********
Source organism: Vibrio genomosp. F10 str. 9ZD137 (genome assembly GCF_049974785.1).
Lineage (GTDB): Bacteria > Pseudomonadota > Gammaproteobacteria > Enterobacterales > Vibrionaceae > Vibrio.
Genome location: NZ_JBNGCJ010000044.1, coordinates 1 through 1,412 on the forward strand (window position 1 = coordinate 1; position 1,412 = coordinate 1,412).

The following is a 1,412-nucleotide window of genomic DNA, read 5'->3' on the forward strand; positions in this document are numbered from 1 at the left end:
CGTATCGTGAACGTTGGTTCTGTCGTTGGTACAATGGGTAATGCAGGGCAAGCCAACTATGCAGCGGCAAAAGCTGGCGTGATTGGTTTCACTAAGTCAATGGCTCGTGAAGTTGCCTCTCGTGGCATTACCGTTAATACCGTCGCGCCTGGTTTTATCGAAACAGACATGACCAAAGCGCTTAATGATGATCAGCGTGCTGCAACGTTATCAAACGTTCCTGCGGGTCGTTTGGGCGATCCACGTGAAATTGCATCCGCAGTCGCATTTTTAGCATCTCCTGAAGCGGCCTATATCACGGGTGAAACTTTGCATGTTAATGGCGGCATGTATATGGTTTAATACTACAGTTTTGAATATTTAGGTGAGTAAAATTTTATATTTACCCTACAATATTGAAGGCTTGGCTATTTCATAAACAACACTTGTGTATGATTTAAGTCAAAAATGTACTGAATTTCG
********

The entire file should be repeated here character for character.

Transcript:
Source organism: Vibrio genomosp. F10 str. 9ZD137 (genome assembly GCF_049974785.1).
Lineage (GTDB): Bacteria > Pseudomonadota > Gammaproteobacteria > Enterobacterales > Vibrionaceae > Vibrio.
Genome location: NZ_JBNGCJ010000044.1, coordinates 1 through 1,412 on the forward strand (window position 1 = coordinate 1; position 1,412 = coordinate 1,412).

The following is a 1,412-nucleotide window of genomic DNA, read 5'->3' on the forward strand; positions in this document are numbered from 1 at the left end:
CGTATCGTGAACGTTGGTTCTGTCGTTGGTACAATGGGTAATGCAGGGCAAGCCAACTATGCAGCGGCAAAAGCTGGCGTGATTGGTTTCACTAAGTCAATGGCTCGTGAAGTTGCCTCTCGTGGCATTACCGTTAATACCGTCGCGCCTGGTTTTATCGAAACAGACATGACCAAAGCGCTTAATGATGATCAGCGTGCTGCAACGTTATCAAACGTTCCTGCGGGTCGTTTGGGCGATCCACGTGAAATTGCATCCGCAGTCGCATTTTTAGCATCTCCTGAAGCGGCCTATATCACGGGTGAAACTTTGCATGTTAATGGCGGCATGTATATGGTTTAATACTACAGTTTTGAATATTTAGGTGAGTAAAATTTTATATTTACCCTACAATATTGAAGGCTTGGCTATTTCATAAACAACACTTGTGTATGATTTAAGTCAAAAATGTACTGAATTTCG